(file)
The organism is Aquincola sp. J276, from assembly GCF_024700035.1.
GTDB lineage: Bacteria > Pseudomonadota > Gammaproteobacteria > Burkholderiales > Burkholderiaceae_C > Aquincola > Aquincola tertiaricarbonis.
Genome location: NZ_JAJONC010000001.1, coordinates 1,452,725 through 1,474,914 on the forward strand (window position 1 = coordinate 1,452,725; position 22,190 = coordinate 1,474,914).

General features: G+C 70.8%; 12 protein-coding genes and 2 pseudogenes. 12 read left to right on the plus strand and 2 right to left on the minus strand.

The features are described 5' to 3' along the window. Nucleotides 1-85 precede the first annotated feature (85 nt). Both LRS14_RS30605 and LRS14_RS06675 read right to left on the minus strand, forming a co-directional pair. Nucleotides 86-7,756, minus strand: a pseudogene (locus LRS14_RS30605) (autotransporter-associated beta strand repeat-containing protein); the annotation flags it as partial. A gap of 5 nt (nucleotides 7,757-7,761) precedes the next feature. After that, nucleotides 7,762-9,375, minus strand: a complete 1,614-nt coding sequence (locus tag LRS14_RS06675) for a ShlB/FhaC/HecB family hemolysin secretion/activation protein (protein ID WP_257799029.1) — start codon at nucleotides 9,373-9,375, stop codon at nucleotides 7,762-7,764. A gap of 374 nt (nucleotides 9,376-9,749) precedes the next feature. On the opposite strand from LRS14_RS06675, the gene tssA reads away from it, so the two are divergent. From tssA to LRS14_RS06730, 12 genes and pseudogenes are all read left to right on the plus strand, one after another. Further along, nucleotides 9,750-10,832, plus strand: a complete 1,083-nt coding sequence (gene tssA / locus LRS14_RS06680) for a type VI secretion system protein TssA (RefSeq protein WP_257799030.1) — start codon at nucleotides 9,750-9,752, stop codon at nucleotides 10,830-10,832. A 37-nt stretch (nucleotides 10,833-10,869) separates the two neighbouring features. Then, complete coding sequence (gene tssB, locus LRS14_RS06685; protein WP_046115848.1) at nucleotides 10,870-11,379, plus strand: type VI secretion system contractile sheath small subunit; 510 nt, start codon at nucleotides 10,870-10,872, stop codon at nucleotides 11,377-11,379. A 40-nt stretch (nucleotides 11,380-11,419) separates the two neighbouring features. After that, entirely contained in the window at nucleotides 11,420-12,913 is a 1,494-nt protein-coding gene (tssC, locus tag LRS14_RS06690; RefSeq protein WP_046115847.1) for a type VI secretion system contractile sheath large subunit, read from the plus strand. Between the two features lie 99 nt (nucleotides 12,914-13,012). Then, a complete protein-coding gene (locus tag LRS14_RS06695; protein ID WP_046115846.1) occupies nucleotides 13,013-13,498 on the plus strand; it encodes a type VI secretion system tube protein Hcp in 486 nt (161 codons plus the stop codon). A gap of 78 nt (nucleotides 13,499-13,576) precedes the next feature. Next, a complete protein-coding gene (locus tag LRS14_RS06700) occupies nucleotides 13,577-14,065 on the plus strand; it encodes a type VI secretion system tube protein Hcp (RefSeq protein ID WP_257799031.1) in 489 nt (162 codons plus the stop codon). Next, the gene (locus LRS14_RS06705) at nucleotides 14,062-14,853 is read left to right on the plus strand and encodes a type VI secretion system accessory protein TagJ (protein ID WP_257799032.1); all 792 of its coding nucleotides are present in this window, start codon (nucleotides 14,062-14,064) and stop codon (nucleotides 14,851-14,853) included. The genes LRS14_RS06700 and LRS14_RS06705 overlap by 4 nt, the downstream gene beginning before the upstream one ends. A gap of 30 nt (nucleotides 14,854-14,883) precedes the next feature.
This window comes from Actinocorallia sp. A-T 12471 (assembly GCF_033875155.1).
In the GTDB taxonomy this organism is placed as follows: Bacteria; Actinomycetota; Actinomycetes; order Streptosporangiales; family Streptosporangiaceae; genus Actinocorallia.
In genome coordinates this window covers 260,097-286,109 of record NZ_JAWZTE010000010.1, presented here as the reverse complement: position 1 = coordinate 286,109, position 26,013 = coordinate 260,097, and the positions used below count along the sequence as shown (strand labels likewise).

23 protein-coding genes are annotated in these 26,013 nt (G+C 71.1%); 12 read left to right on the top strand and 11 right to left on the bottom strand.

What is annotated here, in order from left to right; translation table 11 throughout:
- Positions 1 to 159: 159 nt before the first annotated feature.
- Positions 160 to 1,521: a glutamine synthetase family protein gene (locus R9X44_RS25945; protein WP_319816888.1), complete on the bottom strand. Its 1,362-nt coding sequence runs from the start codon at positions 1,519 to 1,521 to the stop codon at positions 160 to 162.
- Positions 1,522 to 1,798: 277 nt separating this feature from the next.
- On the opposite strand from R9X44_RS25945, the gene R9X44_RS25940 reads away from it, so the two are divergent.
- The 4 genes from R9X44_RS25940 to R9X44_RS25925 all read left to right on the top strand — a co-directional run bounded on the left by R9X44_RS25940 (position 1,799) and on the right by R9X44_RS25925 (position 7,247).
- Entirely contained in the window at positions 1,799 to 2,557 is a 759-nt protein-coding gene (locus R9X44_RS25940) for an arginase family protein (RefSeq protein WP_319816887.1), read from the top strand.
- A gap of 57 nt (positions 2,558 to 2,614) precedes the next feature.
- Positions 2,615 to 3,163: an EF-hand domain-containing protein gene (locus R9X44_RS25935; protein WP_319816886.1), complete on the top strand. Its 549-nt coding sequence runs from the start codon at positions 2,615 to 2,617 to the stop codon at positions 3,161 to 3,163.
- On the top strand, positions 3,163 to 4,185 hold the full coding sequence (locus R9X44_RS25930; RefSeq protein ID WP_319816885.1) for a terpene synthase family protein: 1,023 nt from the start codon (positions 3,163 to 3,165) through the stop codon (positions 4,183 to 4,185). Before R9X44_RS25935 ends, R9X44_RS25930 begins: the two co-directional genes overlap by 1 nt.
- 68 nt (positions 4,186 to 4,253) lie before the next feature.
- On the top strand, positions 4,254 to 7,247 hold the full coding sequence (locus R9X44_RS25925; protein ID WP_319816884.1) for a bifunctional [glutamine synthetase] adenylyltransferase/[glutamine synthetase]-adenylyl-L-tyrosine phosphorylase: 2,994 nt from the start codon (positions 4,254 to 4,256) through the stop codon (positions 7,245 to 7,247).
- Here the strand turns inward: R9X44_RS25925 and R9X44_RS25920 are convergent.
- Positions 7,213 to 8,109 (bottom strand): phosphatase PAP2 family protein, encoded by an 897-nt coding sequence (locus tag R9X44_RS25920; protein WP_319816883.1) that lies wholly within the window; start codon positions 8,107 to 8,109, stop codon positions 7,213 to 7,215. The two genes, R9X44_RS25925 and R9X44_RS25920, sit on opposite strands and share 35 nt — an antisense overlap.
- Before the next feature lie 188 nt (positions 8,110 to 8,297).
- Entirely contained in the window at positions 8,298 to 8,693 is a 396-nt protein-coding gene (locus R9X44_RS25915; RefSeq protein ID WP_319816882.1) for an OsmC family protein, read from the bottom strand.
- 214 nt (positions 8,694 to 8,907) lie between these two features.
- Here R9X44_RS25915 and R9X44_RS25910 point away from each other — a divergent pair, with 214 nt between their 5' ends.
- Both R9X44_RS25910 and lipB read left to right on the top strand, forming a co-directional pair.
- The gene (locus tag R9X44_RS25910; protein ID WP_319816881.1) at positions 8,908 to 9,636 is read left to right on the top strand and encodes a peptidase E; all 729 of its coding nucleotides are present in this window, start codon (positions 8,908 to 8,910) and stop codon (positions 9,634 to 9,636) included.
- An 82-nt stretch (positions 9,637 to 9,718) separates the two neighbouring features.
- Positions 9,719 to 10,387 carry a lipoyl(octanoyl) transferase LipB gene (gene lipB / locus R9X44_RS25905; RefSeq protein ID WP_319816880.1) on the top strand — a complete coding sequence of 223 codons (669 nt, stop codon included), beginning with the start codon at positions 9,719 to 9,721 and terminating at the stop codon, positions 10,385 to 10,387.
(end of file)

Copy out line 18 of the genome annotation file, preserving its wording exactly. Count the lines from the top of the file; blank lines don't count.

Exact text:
- Positions 2,615 to 3,163: an EF-hand domain-containing protein gene (locus R9X44_RS25935; protein WP_319816886.1), complete on the top strand. Its 549-nt coding sequence runs from the start codon at positions 2,615 to 2,617 to the stop codon at positions 3,161 to 3,163.